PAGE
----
Announcing Stack Overflow Documentation

We started with Q&A. Technical documentation is next, and we need your help.

Whether you're a beginner or an experienced developer, you can contribute.

Sign up and start helping → Learn more about Documentation →

There are two not equals operator - != and <>.

What's the difference between them? I heard != is more efficient than other for comparing strings. Could anyone qualitative comment on this stmt.

share|improve this question
If i had to guess, I would say one is equivalence vs equality, like the difference between != and .equals() in java. But that's just a guess. – corsiKa Nov 3 '10 at 17:28
<code>Connected to: Oracle8i Enterprise Edition Release - Production With the Partitioning option JServer Release - Production SQL> select * from dual where 1!=2; D - X<code> – N. Gasparotto Nov 3 '10 at 19:25
sorry, cannot format properly the output. But it was already there before 9i. – N. Gasparotto Nov 3 '10 at 19:28
<> is more efficient: to type != you have to hold Shift, press !, then release Shift, press =; to type <> you only need to hold Shift, type < and >, and then release Shift - resulting in faster coding! jk ;) – Jeffrey Kemp Nov 4 '10 at 1:14
<> is defined by the SQL standard, != is an extension that most DBMS also understand. If you want to write standard compliant SQL, use <> – a_horse_with_no_name Jul 18 '13 at 7:13
up vote 22 down vote accepted

They are the same (as is the third form, ^=).

Note, though, that they are still considered different from the point of view of the parser, that is a stored outline defined for a != won't match <> or ^=.

This is unlike PostgreSQL where the parser treats != and <> yet on parsing stage, so you cannot overload != and <> to be different operators.

share|improve this answer
they have significant performance difference in oracle 10.2 onwards. please see dba-oracle.com/t_not_equal_operator.htm – shanyangqu Aug 17 '12 at 9:24
@shanyangqu - the important part to read from that link is "this note by Scott Canaan suggests that in Oracle 10.2, they can produce different execution plans, and hence, different execution speeds" - but in the end, the effect was not proven, and several (valid, IMO) theories that would explain the observed behaviour were presented - none of which suggest that the different syntaxes make any difference at all - e.g. that changing any part of a query may cause a re-parse of the statement, or match a different stored outline. – Jeffrey Kemp Oct 8 '12 at 5:10
@JeffreyKemp those guys bullied me into deleting my own answer, which I believe is correct. sigh...... – shanyangqu Oct 8 '12 at 9:23
@shanyangqu: I don't see your deleted answer (normally I do see deleted answers on questions). Perhaps it was flagged as offensive for other reasons than mere incorrectness? – Jeffrey Kemp Oct 9 '12 at 6:11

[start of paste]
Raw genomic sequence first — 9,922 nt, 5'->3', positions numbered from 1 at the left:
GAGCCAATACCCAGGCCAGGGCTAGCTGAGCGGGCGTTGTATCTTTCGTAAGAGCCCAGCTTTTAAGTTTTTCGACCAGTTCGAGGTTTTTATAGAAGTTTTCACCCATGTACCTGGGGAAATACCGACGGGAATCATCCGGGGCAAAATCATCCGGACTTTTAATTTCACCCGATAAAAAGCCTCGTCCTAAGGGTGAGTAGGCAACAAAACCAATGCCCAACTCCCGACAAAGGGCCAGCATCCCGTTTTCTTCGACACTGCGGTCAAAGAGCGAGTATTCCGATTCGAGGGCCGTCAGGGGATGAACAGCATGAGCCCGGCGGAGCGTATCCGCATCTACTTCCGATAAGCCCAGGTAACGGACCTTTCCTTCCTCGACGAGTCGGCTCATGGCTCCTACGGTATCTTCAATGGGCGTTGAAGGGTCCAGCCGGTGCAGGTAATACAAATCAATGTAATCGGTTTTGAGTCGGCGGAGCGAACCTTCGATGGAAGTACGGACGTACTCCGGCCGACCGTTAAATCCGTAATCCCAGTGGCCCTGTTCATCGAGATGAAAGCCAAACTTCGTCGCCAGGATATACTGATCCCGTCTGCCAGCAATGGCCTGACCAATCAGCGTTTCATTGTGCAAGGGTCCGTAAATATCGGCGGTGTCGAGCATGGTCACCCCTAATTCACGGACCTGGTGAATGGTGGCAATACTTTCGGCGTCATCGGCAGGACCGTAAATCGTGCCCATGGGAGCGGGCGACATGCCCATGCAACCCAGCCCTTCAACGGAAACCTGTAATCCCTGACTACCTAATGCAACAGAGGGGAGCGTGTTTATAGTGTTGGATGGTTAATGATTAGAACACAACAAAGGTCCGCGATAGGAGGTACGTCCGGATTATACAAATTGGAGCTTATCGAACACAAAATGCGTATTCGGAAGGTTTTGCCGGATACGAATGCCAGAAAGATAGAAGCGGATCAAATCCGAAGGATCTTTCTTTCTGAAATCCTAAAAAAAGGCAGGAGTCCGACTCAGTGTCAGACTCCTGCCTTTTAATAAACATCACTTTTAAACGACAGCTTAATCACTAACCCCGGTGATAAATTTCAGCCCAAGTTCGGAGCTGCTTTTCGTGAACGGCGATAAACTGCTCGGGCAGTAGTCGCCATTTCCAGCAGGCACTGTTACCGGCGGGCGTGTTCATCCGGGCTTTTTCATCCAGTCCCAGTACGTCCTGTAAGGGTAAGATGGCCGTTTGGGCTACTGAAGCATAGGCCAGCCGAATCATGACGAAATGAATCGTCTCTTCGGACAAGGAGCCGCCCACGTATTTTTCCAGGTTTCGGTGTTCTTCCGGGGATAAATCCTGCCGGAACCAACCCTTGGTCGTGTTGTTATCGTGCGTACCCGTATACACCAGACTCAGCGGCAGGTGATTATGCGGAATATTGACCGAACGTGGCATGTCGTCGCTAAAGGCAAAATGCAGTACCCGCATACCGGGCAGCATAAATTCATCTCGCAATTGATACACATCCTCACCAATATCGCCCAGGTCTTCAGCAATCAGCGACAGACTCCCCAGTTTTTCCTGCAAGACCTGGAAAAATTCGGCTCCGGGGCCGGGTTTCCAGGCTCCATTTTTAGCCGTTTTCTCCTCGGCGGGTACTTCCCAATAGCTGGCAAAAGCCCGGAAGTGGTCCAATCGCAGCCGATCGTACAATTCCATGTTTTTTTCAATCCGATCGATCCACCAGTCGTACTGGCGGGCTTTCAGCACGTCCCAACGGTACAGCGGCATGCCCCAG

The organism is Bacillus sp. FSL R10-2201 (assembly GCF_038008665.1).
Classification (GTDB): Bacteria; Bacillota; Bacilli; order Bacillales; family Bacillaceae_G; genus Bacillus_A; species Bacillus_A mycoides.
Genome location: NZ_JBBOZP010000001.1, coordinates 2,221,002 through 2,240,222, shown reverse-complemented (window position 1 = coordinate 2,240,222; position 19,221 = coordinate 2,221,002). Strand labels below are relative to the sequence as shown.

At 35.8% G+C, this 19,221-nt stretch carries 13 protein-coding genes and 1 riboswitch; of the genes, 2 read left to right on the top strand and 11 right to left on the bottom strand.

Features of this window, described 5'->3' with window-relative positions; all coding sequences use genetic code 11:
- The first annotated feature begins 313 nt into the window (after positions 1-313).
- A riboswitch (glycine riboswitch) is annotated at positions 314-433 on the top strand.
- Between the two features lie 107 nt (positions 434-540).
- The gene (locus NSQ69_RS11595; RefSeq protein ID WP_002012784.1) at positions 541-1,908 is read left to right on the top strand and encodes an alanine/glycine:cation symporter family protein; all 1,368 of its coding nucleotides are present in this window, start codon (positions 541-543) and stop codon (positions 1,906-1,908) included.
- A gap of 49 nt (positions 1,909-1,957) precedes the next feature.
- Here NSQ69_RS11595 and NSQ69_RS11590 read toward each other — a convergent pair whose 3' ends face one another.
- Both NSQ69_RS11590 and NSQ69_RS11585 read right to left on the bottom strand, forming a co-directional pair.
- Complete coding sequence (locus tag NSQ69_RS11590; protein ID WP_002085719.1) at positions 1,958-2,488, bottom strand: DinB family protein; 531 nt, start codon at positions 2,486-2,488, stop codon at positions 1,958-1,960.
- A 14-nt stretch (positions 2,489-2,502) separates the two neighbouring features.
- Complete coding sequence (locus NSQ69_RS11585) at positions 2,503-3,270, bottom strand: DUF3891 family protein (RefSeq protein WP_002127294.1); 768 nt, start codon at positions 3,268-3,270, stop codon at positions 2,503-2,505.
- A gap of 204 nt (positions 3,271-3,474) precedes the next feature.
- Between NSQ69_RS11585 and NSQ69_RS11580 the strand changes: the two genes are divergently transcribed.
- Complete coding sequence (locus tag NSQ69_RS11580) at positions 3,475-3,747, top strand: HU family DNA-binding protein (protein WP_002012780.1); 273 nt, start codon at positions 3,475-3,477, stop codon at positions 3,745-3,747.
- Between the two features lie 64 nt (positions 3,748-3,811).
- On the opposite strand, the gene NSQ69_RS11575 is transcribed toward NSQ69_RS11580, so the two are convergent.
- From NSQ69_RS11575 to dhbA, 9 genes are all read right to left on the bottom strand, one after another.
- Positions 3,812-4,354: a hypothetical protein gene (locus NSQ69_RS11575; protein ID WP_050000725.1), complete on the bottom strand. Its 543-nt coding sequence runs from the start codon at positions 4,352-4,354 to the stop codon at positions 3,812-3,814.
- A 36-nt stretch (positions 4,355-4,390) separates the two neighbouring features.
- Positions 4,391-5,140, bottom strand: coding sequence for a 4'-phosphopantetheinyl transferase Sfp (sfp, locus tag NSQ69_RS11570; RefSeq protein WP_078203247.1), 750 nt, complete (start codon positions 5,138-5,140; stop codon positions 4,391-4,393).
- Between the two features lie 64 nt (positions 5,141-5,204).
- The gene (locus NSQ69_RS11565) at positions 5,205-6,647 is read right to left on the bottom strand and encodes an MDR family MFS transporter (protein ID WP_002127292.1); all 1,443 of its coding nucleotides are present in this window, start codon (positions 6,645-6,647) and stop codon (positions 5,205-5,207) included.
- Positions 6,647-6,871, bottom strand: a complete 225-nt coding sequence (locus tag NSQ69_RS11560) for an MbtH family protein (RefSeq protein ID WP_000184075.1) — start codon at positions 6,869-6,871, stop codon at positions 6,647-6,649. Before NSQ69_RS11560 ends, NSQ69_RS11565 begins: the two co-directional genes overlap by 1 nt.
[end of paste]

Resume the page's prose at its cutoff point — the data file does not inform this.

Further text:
@JeffreyKemp different thread. and it wasn't offensive. no need for that Jef stackoverflow.com/questions/12003127/oracle-operators – shanyangqu Oct 10 '12 at 7:43

There is no functional or performance difference between the two. Use whichever syntax appeals to you.

It's just like the use of AS and IS when declaring a function or procedure. They are completely interchangeable.

share|improve this answer
I didn't know you can interchange IS and AS. Thanks! – Luc M May 19 '11 at 23:02

They are the same, but i've heard people say that Developers use != while BA's use <>

share|improve this answer
That's very funny! Real programmers use != – Adam Hawkes Nov 3 '10 at 20:42

As everybody else has said, there is no difference. (As a sanity check I did some tests, but it was a waste of time, of course they work the same.)

But there are actually FOUR types of inequality operators: !=, ^=, <>, and ¬=. See this page in the Oracle SQL reference. On the website the fourth operator shows up as ÿ= but in the PDF it shows as ¬=. According to the documentation some of them are unavailable on some platforms. Which really means that ¬= almost never works.

Just out of curiosity, I'd really like to know what environment ¬= works on.

share|improve this answer
you can also use the "NOT ( a = b )" syntax – ShoeLace Apr 30 '14 at 11:38

Developers using a mybatis-like framework will prefer != over <>. Reason being the <> will need to be wrapped in CDATA as it could be interpreted as xml syntax. Easier on the eyes too.

share|improve this answer

The difference is :

"If you use !=, it returns sub-second. If you use <>, it takes 7 seconds to return. Both return the right answer."

Oracle not equals (!=) SQL operator


share|improve this answer

protected by Jon Heller Mar 11 at 15:33

Thank you for your interest in this question. Because it has attracted low-quality or spam answers that had to be removed, posting an answer now requires 10 reputation on this site (the association bonus does not count).

Would you like to answer one of these unanswered questions instead?

Not the answer you're looking for? Browse other questions tagged or ask your own question.